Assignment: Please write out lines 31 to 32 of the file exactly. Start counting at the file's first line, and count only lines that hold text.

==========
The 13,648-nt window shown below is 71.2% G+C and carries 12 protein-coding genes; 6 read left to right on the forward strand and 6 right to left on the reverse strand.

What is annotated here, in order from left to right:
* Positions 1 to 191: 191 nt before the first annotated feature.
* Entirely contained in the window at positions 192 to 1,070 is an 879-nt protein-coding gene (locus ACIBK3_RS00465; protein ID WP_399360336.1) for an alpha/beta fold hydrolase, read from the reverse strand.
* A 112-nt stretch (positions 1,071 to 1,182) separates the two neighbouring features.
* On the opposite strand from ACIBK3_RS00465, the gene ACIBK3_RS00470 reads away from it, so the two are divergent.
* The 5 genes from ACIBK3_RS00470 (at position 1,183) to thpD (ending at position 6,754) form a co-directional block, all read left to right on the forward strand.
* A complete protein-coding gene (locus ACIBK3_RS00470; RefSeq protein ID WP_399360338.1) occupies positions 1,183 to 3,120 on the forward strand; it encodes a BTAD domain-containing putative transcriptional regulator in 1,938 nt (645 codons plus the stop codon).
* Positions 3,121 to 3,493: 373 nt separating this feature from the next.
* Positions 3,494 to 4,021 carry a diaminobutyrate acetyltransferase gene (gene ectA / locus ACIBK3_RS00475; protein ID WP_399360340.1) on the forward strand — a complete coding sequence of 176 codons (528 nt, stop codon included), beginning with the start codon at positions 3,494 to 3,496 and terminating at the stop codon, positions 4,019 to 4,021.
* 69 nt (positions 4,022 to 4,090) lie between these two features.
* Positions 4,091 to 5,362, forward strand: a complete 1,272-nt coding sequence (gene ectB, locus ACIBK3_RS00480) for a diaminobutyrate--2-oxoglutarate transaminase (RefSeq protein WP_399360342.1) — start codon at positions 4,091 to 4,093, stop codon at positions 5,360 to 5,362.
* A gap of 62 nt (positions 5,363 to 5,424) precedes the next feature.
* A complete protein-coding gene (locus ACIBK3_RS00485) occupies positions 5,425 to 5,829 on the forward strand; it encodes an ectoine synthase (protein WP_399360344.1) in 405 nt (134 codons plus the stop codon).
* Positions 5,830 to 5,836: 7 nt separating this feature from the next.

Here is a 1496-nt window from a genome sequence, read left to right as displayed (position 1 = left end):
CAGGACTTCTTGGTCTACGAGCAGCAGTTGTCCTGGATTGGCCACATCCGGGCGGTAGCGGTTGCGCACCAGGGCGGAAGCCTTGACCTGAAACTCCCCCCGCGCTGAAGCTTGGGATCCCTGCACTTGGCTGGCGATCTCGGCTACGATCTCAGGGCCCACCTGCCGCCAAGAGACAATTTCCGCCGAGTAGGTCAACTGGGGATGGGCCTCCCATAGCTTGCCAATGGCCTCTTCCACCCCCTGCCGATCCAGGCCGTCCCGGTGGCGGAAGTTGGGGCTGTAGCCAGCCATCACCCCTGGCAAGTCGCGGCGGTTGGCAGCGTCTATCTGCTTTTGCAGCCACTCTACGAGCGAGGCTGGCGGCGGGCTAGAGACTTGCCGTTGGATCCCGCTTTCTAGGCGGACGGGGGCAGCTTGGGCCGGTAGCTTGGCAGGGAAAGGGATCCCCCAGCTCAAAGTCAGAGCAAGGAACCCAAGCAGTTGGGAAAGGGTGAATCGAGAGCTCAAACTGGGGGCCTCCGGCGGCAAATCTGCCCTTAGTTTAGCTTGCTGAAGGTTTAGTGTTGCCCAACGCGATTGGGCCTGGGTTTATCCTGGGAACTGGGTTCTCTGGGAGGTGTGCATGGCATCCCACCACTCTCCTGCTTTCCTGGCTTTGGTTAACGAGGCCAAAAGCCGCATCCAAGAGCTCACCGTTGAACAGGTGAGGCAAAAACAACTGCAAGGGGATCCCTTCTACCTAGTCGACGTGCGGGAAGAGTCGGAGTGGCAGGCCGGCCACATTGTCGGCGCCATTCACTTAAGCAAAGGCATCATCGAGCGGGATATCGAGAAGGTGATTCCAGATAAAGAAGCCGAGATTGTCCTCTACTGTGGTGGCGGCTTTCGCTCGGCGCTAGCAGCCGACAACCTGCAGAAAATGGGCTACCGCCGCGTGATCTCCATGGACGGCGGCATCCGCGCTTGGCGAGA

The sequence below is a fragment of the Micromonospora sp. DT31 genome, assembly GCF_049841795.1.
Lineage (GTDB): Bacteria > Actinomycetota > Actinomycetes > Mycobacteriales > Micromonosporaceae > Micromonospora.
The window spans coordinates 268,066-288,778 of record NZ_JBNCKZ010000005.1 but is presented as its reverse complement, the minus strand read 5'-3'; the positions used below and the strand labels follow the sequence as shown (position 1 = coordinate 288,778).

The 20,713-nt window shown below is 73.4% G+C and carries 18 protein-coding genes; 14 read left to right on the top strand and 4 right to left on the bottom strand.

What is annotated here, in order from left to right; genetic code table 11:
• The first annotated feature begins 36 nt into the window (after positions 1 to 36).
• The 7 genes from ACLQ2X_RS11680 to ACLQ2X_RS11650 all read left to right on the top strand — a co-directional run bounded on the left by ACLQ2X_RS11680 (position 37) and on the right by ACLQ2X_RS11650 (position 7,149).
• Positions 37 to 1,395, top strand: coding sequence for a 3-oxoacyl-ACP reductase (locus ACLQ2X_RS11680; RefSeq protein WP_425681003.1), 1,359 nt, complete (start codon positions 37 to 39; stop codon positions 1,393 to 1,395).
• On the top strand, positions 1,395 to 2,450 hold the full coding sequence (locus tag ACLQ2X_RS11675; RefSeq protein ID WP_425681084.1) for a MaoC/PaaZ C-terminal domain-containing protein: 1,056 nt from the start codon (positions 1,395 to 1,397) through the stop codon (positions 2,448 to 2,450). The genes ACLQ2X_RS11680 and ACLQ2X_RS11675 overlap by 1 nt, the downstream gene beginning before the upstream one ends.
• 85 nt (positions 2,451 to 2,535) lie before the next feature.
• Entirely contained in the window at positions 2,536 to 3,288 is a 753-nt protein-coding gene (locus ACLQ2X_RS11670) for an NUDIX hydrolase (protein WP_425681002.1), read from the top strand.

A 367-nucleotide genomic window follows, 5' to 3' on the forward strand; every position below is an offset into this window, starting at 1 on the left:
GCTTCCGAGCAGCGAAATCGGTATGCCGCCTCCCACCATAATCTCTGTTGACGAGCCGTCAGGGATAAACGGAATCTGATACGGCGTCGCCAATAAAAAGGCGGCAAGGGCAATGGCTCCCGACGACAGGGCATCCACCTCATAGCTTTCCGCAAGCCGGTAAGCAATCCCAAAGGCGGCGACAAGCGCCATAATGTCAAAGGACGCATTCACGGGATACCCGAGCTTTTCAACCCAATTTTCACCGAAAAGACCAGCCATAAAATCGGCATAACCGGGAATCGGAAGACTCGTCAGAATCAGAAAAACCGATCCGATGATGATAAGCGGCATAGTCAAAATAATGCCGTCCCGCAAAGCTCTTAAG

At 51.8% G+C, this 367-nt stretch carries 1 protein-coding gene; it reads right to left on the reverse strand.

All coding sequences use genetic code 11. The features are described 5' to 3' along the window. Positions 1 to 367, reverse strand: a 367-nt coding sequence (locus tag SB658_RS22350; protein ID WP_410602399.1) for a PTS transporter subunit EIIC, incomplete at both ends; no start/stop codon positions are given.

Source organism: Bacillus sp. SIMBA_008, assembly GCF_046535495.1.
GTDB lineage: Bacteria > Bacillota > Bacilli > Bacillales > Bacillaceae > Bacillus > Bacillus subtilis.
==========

At 51.8% G+C, this 367-nt stretch carries 1 protein-coding gene; it reads right to left on the reverse strand.

All coding sequences use genetic code 11. The features are described 5' to 3' along the window. Positions 1 to 367, reverse strand: a 367-nt coding sequence (locus tag SB658_RS22350; protein ID WP_410602399.1) for a PTS transporter subunit EIIC, incomplete at both ends; no start/stop codon positions are given.